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Alder sales are not what they used to be

Demand for alder ranges from strong to slow, depending on who you ask. But no one disputes the wood’s pleasing appearance, workability and palpable price tag, according to lumber dealers interviewed by Woodshop News.

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Commonly referred to as red alder, the species (Alnus rubra) is also referred to in the industry as American alder, Western alder and Western red alder.

Paul Hershberger, sales manager at Keim Lumber Co. in Charm, Ohio, says alder sales are stronger this year than last because of a rustic design fad.

“Woodworkers are using a lot of alder to make furniture and cabinets, but also high-end architectural millwork professionals are doing a lot of rustic designs. I see it being used a lot for wainscoting and interior trim because it has a distressed look. The mid-grade alder that we sell has a very warm appearance. It gets used as an alternative to cherry because it has the same warmth, has a good aesthetic appeal and lots of knots which lends itself well to the rustic style,” says Hershberger.

Brian Burkert of Fleetwood Lumber and Flooring in Fleetwood, Pa., says he has also seen a recent surge in alder’s popularity for trim applications. He explains that red alder grows primarily along the West Coast, and is most abundant in those states. But because of its properties — light weight, easy to machine and finish — it has coast-to-coast appeal.

The wood is generally available in three grades: superior, cabinet and standard frame.

“We’ve sold superior grade, which is the clearest grade available and relatively free of knots, and recently some standard frame grade to one of our cabinetmakers for face-frames in a rustic kitchen,” says Burkert.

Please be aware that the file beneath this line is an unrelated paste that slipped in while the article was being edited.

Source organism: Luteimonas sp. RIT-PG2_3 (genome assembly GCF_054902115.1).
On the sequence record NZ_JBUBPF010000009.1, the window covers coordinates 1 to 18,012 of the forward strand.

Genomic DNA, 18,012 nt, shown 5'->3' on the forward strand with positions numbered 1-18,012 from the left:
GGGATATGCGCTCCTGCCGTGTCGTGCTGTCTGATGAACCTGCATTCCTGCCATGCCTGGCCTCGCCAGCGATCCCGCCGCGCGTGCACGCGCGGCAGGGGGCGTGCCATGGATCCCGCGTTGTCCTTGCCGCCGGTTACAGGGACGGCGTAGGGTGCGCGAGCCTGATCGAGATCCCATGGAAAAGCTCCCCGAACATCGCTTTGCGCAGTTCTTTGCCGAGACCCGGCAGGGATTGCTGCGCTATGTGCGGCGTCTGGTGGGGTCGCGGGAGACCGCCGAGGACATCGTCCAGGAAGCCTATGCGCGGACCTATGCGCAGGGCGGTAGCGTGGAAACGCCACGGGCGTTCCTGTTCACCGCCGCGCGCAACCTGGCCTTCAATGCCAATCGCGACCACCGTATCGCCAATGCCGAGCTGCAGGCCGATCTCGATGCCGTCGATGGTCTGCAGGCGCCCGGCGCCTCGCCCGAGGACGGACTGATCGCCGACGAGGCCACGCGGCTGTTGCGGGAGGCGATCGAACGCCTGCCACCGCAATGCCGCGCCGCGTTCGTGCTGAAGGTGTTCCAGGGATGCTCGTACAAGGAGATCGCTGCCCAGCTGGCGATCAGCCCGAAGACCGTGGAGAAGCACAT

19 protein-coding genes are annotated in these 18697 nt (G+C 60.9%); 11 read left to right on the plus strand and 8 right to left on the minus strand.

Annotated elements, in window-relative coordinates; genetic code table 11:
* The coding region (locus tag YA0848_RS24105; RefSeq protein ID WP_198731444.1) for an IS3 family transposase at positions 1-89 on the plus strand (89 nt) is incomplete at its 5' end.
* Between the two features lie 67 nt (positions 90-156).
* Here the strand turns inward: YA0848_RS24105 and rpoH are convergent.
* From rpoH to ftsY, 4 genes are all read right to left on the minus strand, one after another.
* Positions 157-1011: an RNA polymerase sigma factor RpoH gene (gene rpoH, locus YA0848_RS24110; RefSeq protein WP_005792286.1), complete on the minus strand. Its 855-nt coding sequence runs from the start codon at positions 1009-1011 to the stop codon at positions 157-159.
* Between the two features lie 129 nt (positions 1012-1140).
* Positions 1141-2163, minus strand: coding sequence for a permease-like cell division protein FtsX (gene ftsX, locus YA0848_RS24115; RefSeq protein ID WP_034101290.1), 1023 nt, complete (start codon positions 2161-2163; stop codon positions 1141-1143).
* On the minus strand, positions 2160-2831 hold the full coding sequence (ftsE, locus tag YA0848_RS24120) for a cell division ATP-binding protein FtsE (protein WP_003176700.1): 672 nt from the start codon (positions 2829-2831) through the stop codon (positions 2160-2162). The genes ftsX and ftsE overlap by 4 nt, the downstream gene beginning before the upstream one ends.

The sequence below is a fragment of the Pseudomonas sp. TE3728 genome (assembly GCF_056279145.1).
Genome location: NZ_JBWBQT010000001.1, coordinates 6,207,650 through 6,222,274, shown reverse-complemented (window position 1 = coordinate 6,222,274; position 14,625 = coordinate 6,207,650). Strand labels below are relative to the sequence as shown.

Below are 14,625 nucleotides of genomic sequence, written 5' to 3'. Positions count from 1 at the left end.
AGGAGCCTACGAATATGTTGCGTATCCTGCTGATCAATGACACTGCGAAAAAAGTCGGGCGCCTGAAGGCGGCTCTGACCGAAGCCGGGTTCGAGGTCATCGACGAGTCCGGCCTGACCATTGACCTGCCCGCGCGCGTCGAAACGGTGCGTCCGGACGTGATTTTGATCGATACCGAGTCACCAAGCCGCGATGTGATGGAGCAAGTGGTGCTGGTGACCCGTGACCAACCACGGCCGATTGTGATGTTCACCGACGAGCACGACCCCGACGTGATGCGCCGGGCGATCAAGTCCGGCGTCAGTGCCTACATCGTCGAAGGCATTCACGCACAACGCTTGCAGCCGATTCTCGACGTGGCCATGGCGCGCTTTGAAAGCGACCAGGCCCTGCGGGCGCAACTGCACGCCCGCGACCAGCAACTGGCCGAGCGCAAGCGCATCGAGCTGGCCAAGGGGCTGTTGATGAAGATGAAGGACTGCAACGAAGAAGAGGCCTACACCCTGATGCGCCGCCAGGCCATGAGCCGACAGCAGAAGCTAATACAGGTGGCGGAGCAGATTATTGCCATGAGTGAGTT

“Alder has a nice reddish color; it almost looks like cherry. It seems to be a very stable wood which dries easily and won’t give people problems with movement, particularly with furniture pieces.”

Western dealers say alder currently isn’t a big seller, though they’re not exactly breaking records with other species.

“We’re not selling very much alder at the moment,” says Pat Kennedy of Global Wood Source Inc. in Santa Clara, Calif. “What we sold before was mainly for cabinet faces, and cabinetmakers are really slow now. They’re hardly doing anything and a lot of them have closed up. It doesn’t surprise me that sales are down; it’s just that the whole business is slow.”

Mike Hugens of Arroyo Hardwoods in Pasadena, Calif., says alder sales are steady but fluctuate greatly from week to week, primarily because of the economic downturn. He has faced some availability problems that he attributes to the new housing market.

“What I’ve been told by my mills is that alder is a byproduct of Douglas fir farming. It grows with Douglas fir, so when the Douglas fir industry slowed down because of the housing industry slowdown, the harvesting of alder turned down. It’s been one of those things where some weeks it’s very popular and some weeks it’s not.”

“It’s a stable product and is easy to stain or paint. When our customers choose standard framing grade alder over superior alder, they mainly do that because of the price. Most people who do alder are staining it now; not painting it,” says Hugens.

Dennis Guethal, of Compton Lumber in Seattle, says alder is widely available and that his company sells a good amount of it, but for the last year sales have been slow.

“Alder’s a real popular species because it’s a good value for your dollar. Still, sales are down. It’s just the market more than anything for us. Alder’s been asked for in the last few years a lot more, but as with everything right now, it isn’t trending real hot because of the economy. The type of people we see come through here are doing remodel work and there’s just not a lot of that business going on right now. There’s more in the last year than the last couple of years, but it’s definitely off from five years ago.”

Prices for superior grade 4/4 alder were quoted at $4.44 to $5/bf.

This article originally appeared in the November 2011 issue.

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